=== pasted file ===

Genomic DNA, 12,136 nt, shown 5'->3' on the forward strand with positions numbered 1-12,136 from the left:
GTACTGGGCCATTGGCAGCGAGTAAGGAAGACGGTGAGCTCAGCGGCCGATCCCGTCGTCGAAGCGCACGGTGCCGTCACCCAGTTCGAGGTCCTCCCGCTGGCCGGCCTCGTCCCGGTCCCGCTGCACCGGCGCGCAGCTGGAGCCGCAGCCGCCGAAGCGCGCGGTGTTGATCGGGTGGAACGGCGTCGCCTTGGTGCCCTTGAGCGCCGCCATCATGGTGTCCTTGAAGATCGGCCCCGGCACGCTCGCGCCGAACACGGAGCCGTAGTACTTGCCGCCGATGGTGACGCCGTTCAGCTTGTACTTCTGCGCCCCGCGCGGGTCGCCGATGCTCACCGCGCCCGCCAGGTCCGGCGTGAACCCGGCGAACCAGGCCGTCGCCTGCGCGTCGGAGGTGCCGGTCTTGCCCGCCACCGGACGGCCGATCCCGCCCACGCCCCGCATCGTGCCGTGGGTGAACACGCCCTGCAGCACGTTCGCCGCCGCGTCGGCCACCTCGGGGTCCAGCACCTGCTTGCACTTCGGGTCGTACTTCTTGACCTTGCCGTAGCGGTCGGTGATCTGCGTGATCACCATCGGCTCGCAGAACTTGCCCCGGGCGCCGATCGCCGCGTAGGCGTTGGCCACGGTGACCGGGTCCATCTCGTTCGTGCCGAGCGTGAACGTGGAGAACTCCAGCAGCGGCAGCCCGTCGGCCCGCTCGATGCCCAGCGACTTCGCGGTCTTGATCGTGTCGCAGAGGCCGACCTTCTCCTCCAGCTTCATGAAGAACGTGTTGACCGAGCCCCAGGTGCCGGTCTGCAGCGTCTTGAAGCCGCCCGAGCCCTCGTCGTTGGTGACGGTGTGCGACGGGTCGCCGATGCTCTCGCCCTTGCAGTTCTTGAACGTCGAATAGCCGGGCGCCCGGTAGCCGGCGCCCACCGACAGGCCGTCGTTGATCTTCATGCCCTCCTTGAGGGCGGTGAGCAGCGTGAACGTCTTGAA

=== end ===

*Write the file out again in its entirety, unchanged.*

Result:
Genomic DNA, 12,136 nt, shown 5'->3' on the forward strand with positions numbered 1-12,136 from the left:
GTACTGGGCCATTGGCAGCGAGTAAGGAAGACGGTGAGCTCAGCGGCCGATCCCGTCGTCGAAGCGCACGGTGCCGTCACCCAGTTCGAGGTCCTCCCGCTGGCCGGCCTCGTCCCGGTCCCGCTGCACCGGCGCGCAGCTGGAGCCGCAGCCGCCGAAGCGCGCGGTGTTGATCGGGTGGAACGGCGTCGCCTTGGTGCCCTTGAGCGCCGCCATCATGGTGTCCTTGAAGATCGGCCCCGGCACGCTCGCGCCGAACACGGAGCCGTAGTACTTGCCGCCGATGGTGACGCCGTTCAGCTTGTACTTCTGCGCCCCGCGCGGGTCGCCGATGCTCACCGCGCCCGCCAGGTCCGGCGTGAACCCGGCGAACCAGGCCGTCGCCTGCGCGTCGGAGGTGCCGGTCTTGCCCGCCACCGGACGGCCGATCCCGCCCACGCCCCGCATCGTGCCGTGGGTGAACACGCCCTGCAGCACGTTCGCCGCCGCGTCGGCCACCTCGGGGTCCAGCACCTGCTTGCACTTCGGGTCGTACTTCTTGACCTTGCCGTAGCGGTCGGTGATCTGCGTGATCACCATCGGCTCGCAGAACTTGCCCCGGGCGCCGATCGCCGCGTAGGCGTTGGCCACGGTGACCGGGTCCATCTCGTTCGTGCCGAGCGTGAACGTGGAGAACTCCAGCAGCGGCAGCCCGTCGGCCCGCTCGATGCCCAGCGACTTCGCGGTCTTGATCGTGTCGCAGAGGCCGACCTTCTCCTCCAGCTTCATGAAGAACGTGTTGACCGAGCCCCAGGTGCCGGTCTGCAGCGTCTTGAAGCCGCCCGAGCCCTCGTCGTTGGTGACGGTGTGCGACGGGTCGCCGATGCTCTCGCCCTTGCAGTTCTTGAACGTCGAATAGCCGGGCGCCCGGTAGCCGGCGCCCACCGACAGGCCGTCGTTGATCTTCATGCCCTCCTTGAGGGCGGTGAGCAGCGTGAACGTCTTGAA